When your favorite seasonal fruit finally hits the stores, it’s kind of a big deal, right? For me, this is the quince. I’m not saying it’s my favorite fruit of all time; I refuse to pick favorites. (Shhh, it’s pears.) But quinces are really high up there, probably because of their unicorn-like availability and, for me, poetic connotation.
I only see quinces in my regular grocery store for a few weeks every winter, and never at farmers markets. My friend Lindsay, who does my gardening for me because I have a black thumb to rival all black thumbs, has assured me that I can put a quince tree in my yard. But until it is planted and bearing fruit, I have to resort to stalking the produce aisles and shelling out a-buck-fifty for every quince.
As luck would have it, I made a trip to the international grocery store by my sister’s house to pick up some bean sprouts, and their selection of quinces was absolutely gorgeous. Normally when I find them, the quinces are battered and bruised. Not so with these quinces. They were gently nestled into little foam coats, with smooth yellow skin. They barely even had woody spots on the inside, which is a rarity. And they smelled incredible. I grabbed about ten of them.
Even though a tarte tatin isn’t the most delicate of desserts, I knew that it would really showcase the translucent burgundy color of the cooked quinces. The first tart I made with an all-purpose flour crust, which was totally fine. I couldn’t taste the first one due to the fact that my bronchitis led to a sinus infection that destroyed my senses for two weeks. So I brought it to a dinner with my friends, naturally. They lodged no complaints, but I don’t trust friends when it comes to taste testing, so I insisted that Phillip tell me everything that was wrong with it. He couldn’t come up with anything. But since I don’t trust him, I decided to make my next test batch with some rye flour in the crust. I am incorrigible.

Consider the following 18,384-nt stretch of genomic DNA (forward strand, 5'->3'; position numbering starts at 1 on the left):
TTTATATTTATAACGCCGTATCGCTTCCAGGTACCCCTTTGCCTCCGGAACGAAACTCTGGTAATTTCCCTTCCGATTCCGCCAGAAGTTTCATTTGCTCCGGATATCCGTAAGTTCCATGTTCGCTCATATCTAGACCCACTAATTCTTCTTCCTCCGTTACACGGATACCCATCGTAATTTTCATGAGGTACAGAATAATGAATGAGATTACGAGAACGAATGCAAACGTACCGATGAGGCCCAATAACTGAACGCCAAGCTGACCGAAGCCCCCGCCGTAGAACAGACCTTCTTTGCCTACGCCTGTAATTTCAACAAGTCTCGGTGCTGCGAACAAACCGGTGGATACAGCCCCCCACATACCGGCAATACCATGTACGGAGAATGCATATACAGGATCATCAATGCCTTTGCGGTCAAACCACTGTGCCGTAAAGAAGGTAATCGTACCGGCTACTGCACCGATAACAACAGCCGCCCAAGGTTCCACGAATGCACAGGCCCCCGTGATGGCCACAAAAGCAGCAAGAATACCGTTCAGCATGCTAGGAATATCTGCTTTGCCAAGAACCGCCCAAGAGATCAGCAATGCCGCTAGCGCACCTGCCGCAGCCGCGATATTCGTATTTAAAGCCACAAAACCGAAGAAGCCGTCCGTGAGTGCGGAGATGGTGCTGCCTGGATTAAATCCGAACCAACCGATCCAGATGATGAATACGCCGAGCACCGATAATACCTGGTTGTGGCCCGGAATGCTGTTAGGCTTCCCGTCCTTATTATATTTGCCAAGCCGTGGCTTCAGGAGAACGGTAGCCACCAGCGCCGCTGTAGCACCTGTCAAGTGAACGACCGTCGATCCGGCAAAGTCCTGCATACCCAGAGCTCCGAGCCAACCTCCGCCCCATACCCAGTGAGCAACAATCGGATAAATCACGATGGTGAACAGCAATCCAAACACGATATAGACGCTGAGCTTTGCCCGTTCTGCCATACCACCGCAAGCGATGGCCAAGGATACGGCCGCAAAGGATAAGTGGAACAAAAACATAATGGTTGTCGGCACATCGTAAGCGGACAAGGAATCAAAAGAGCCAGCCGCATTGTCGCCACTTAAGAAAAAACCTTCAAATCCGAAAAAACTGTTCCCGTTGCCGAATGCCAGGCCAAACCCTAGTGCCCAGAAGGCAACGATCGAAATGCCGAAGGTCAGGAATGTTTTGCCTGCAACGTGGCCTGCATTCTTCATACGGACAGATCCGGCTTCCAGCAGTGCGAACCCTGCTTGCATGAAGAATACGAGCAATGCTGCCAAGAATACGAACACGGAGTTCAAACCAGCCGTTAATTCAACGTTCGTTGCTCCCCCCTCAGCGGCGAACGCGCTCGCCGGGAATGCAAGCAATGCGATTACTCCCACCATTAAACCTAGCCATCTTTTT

So some words to the wise: Use enough quinces to pack reeeally tightly into your pan. Get them to hug each other. With my second testing of this recipe, I used four quinces, but they were a bit smaller than the original batch. When they shrunk during baking, there were gaps, and I realized I could have squeezed another quince or two in there.
My other tip is to make sure your coconut oil isn’t too cold when you’re rolling out the dough. If it’s too cold, those coconut oil pieces will rip through the dough like tiny little knives and leave cracks. Kind of the opposite of everything you’ve heard about butter in pie doughs. If you find that your dough is cracking when you roll it, let it rest at room temperature for 10-15 minutes and then try rolling it again.
- 3½ cups water
- ½ cup (50 grams) granulated sugar
- ¼ cup (75 grams) maple syrup
- ¼ whole lemon
- ½ vanilla bean, split lengthwise
- 1 cinnamon stick
- 4-6 medium quinces
- 1 cup rye flour (120 grams)
- ½ cup all-purpose flour (60 grams)
- 1 tablespoon cane sugar
- heavy pinch of kosher salt
- ¼ cup (60 grams) refined coconut oil, melted and cooled slightly
- 5-6 tablespoons ice water